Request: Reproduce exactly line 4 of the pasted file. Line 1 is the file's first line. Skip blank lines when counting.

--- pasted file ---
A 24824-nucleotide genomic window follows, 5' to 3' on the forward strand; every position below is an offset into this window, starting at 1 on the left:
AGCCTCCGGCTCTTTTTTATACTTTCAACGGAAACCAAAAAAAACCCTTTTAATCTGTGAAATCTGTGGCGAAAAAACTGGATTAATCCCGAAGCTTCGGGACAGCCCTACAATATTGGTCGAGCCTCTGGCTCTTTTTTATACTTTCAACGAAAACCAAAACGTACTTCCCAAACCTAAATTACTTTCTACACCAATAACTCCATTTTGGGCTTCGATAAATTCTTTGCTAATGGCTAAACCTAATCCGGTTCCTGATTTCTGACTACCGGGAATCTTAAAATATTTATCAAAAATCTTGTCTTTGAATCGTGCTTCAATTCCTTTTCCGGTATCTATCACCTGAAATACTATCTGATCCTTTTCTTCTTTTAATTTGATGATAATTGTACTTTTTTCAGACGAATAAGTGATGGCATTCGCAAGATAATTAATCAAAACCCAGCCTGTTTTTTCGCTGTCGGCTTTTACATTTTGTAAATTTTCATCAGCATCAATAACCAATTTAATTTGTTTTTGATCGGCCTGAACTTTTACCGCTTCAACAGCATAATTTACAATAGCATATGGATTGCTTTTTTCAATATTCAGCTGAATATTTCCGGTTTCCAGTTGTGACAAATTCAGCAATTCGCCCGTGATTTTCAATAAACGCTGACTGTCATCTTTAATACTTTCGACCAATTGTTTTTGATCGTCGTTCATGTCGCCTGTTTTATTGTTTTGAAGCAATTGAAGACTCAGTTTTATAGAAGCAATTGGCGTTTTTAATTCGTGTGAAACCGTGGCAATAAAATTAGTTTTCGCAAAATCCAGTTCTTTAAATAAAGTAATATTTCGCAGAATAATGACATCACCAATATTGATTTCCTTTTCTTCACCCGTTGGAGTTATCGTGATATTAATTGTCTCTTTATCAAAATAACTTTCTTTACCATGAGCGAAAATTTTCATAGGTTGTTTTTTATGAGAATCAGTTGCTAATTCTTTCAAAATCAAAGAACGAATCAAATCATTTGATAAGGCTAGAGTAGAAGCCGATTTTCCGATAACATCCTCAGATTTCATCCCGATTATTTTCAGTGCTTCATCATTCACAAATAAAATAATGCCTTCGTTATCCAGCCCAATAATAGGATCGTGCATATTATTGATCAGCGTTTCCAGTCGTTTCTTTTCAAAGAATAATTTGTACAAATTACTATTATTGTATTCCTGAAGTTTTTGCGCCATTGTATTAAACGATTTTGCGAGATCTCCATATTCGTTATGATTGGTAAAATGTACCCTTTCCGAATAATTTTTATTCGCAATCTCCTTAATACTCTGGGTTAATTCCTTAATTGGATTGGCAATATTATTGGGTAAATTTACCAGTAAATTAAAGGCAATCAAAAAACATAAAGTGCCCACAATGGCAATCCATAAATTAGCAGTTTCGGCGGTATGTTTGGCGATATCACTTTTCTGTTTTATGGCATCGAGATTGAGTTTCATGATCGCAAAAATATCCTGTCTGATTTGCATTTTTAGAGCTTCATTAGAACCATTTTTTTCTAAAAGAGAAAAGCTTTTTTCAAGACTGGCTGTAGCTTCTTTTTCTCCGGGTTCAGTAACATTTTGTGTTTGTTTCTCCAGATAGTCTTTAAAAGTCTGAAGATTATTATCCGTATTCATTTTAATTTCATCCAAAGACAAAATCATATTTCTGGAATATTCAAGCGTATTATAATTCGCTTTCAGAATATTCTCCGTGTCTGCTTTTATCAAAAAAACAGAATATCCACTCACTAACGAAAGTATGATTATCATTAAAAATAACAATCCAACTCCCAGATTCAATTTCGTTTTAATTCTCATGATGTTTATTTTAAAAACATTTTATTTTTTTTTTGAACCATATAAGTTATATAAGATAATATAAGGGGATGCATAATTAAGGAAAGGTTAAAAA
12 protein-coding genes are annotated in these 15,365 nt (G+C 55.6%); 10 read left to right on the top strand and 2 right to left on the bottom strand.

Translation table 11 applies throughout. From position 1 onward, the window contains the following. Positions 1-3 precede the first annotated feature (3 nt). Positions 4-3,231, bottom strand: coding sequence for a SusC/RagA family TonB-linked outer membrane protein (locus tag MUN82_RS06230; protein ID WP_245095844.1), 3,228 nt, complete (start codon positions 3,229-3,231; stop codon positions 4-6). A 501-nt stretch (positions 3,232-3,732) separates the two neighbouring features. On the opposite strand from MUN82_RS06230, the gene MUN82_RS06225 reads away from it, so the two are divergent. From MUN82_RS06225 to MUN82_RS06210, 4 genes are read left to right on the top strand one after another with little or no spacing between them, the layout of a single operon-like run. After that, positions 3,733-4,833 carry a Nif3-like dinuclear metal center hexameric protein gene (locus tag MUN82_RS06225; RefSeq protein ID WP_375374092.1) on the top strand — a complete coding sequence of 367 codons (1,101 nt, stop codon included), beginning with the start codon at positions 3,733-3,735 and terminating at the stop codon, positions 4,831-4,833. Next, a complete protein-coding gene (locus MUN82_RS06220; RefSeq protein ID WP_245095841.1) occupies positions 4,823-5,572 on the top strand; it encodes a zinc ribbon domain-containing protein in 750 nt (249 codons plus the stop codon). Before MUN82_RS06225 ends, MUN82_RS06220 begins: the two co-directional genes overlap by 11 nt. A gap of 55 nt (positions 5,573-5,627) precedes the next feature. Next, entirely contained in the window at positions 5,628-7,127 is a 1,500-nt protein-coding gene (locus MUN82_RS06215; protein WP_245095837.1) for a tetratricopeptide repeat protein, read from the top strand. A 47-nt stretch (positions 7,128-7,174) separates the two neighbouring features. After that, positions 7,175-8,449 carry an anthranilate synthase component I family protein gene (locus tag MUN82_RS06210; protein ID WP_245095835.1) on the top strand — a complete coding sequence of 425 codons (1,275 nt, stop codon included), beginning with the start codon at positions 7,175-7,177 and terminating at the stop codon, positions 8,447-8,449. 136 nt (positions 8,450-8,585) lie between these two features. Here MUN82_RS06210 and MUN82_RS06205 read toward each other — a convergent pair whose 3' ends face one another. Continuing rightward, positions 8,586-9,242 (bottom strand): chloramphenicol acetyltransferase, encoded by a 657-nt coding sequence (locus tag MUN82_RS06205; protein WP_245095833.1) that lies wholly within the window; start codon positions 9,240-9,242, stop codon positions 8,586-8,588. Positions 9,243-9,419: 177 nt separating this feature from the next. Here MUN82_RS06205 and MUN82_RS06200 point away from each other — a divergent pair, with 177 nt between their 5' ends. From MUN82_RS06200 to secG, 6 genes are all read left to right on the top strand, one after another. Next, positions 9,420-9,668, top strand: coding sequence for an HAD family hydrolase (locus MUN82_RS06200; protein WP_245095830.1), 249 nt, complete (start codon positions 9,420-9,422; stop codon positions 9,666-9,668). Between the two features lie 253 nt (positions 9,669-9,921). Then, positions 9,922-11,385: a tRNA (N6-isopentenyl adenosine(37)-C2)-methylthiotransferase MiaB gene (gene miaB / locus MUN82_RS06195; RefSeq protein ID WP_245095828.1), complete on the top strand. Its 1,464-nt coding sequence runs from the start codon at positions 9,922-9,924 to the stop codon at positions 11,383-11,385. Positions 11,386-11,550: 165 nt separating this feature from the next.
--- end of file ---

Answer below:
Translation table 11 applies throughout. From position 1 onward, the window contains the following. Positions 1-3 precede the first annotated feature (3 nt). Positions 4-3,231, bottom strand: coding sequence for a SusC/RagA family TonB-linked outer membrane protein (locus tag MUN82_RS06230; protein ID WP_245095844.1), 3,228 nt, complete (start codon positions 3,229-3,231; stop codon positions 4-6). A 501-nt stretch (positions 3,232-3,732) separates the two neighbouring features. On the opposite strand from MUN82_RS06230, the gene MUN82_RS06225 reads away from it, so the two are divergent. From MUN82_RS06225 to MUN82_RS06210, 4 genes are read left to right on the top strand one after another with little or no spacing between them, the layout of a single operon-like run. After that, positions 3,733-4,833 carry a Nif3-like dinuclear metal center hexameric protein gene (locus tag MUN82_RS06225; RefSeq protein ID WP_375374092.1) on the top strand — a complete coding sequence of 367 codons (1,101 nt, stop codon included), beginning with the start codon at positions 3,733-3,735 and terminating at the stop codon, positions 4,831-4,833. Next, a complete protein-coding gene (locus MUN82_RS06220; RefSeq protein ID WP_245095841.1) occupies positions 4,823-5,572 on the top strand; it encodes a zinc ribbon domain-containing protein in 750 nt (249 codons plus the stop codon). Before MUN82_RS06225 ends, MUN82_RS06220 begins: the two co-directional genes overlap by 11 nt. A gap of 55 nt (positions 5,573-5,627) precedes the next feature. Next, entirely contained in the window at positions 5,628-7,127 is a 1,500-nt protein-coding gene (locus MUN82_RS06215; protein WP_245095837.1) for a tetratricopeptide repeat protein, read from the top strand. A 47-nt stretch (positions 7,128-7,174) separates the two neighbouring features. After that, positions 7,175-8,449 carry an anthranilate synthase component I family protein gene (locus tag MUN82_RS06210; protein ID WP_245095835.1) on the top strand — a complete coding sequence of 425 codons (1,275 nt, stop codon included), beginning with the start codon at positions 7,175-7,177 and terminating at the stop codon, positions 8,447-8,449. 136 nt (positions 8,450-8,585) lie between these two features. Here MUN82_RS06210 and MUN82_RS06205 read toward each other — a convergent pair whose 3' ends face one another. Continuing rightward, positions 8,586-9,242 (bottom strand): chloramphenicol acetyltransferase, encoded by a 657-nt coding sequence (locus tag MUN82_RS06205; protein WP_245095833.1) that lies wholly within the window; start codon positions 9,240-9,242, stop codon positions 8,586-8,588. Positions 9,243-9,419: 177 nt separating this feature from the next. Here MUN82_RS06205 and MUN82_RS06200 point away from each other — a divergent pair, with 177 nt between their 5' ends. From MUN82_RS06200 to secG, 6 genes are all read left to right on the top strand, one after another. Next, positions 9,420-9,668, top strand: coding sequence for an HAD family hydrolase (locus MUN82_RS06200; protein WP_245095830.1), 249 nt, complete (start codon positions 9,420-9,422; stop codon positions 9,666-9,668). Between the two features lie 253 nt (positions 9,669-9,921). Then, positions 9,922-11,385: a tRNA (N6-isopentenyl adenosine(37)-C2)-methylthiotransferase MiaB gene (gene miaB / locus MUN82_RS06195; RefSeq protein ID WP_245095828.1), complete on the top strand. Its 1,464-nt coding sequence runs from the start codon at positions 9,922-9,924 to the stop codon at positions 11,383-11,385. Positions 11,386-11,550: 165 nt separating this feature from the next.